Activity salutes tradition, conservation
What do sea turtles, Day of the Dead, a library and Half Moon Bay have in common?
Very simply, the Coastside will be the location for activities that tap the other topics for lessons in conservation and other cultures.
It all begins at 7 p.m. on Saturday at the Half Moon Bay Library at 620 Correas St. in Half Moon Bay. There, Coastside filmmaker Gail Evenari, the library and the Marin County-based Turtle Island Restoration Network will team up to present an evening of learning.
Day of the Dead traditions and sea turtles come together in “Skeletons and Sea Turtles: A Tale of Buried Treasure,” a 16-minute film that utilizes footage shot by Evenari through the educational nonprofit Maiden Voyage Productions that she started 20 years ago.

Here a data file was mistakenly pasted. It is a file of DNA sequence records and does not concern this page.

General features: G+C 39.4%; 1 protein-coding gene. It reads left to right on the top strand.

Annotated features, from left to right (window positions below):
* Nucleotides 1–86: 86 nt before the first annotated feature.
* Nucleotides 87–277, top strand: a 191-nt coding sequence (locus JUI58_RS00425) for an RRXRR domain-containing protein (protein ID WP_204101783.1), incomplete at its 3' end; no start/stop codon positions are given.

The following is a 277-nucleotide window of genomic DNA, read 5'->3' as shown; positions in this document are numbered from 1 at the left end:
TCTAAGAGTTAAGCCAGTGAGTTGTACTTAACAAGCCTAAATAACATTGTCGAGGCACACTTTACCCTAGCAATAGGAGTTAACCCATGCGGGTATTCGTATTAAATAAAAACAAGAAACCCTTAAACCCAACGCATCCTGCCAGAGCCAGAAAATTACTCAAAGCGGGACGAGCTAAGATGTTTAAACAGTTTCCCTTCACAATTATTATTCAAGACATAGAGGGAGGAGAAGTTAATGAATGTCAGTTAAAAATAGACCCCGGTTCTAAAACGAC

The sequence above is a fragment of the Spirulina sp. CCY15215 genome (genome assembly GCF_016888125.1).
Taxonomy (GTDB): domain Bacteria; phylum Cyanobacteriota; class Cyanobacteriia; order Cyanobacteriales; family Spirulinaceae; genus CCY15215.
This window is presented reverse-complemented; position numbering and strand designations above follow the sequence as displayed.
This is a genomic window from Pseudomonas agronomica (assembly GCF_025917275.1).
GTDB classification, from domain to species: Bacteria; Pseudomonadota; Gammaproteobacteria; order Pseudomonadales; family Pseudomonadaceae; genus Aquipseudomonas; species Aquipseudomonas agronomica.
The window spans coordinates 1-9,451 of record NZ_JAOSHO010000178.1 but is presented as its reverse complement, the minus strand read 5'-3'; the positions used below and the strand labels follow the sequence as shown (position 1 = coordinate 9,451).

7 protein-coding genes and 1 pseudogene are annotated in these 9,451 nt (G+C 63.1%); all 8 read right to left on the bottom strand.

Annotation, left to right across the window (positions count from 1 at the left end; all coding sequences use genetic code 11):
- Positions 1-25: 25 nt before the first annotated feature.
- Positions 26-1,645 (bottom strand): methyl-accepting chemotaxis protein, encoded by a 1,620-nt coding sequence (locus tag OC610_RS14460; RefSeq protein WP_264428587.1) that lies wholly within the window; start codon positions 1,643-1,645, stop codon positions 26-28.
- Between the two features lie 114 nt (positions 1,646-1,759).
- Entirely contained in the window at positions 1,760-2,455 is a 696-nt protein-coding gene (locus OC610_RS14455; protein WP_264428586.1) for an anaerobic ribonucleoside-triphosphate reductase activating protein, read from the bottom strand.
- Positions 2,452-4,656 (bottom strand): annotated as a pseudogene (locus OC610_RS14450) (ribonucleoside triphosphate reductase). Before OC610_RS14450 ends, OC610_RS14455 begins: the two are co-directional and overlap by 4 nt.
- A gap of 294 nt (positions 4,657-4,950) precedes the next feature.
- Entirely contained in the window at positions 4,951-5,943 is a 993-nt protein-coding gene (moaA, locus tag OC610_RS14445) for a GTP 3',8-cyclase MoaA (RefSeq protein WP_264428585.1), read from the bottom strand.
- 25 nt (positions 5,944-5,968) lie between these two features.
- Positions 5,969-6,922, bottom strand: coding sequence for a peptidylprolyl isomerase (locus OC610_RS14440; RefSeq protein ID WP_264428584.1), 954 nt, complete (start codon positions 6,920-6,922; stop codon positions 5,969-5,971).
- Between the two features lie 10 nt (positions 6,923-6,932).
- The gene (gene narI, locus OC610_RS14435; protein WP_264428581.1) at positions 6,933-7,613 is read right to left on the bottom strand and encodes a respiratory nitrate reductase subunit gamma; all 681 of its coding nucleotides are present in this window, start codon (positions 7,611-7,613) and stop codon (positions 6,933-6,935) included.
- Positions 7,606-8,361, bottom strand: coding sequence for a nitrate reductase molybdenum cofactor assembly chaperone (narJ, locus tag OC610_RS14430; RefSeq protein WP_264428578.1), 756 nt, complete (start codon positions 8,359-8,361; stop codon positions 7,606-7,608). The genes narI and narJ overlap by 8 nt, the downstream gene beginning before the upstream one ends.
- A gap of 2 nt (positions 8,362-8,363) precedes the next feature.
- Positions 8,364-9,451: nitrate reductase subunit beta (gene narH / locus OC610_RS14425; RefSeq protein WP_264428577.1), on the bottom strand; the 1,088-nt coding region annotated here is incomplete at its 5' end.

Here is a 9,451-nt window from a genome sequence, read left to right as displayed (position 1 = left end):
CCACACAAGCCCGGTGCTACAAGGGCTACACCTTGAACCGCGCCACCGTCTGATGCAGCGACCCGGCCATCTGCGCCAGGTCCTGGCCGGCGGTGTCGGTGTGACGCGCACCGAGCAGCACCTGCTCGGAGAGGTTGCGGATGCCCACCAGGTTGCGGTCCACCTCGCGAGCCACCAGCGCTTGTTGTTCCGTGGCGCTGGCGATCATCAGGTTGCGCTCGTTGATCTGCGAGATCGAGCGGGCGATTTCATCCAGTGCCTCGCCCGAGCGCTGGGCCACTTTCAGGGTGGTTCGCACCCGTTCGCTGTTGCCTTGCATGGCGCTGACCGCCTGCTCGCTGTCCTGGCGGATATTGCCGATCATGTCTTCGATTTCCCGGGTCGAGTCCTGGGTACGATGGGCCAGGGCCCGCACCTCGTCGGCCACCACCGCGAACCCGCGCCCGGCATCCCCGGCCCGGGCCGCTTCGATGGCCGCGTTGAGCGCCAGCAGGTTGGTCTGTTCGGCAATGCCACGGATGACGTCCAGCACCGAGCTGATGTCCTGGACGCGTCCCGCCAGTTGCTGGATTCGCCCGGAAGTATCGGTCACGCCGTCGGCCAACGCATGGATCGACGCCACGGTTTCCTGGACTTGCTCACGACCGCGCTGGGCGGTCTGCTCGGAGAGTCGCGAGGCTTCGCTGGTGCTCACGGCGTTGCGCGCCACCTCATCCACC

Her footage is of the turtles traveling to beaches on the Pacific Ocean coast of Oaxaca, Mexico, to lay their eggs. Many Coastside residents come from Oaxaca.
The film includes scenes of Day of the Dead observances, offering cultural lessons for children by giving them something they can identify with, said Evenari. “It teaches children about other cultures through stories about children in different places,” she said.
The film juxtaposes “Mexican culture and the Day of the Dead with a story that has a conservation message and protection of sea turtles,” said Evenari.
Also planned are a visit by former Half Moon Bay Community Outreach librarian Armando Ramirez and family-oriented educational activities based on sea turtles.
The event is free. Evenari is planning to launch a Kickstarter campaign on Nov. 15 with hopes to raise $25,000 to finish the film and create an interactive curriculum that can be used by children age 6 to 12 worldwide.
For information, call 726-9234 or go to skeletonsandseaturtles.org.
Read online at Half Moon Bay Review.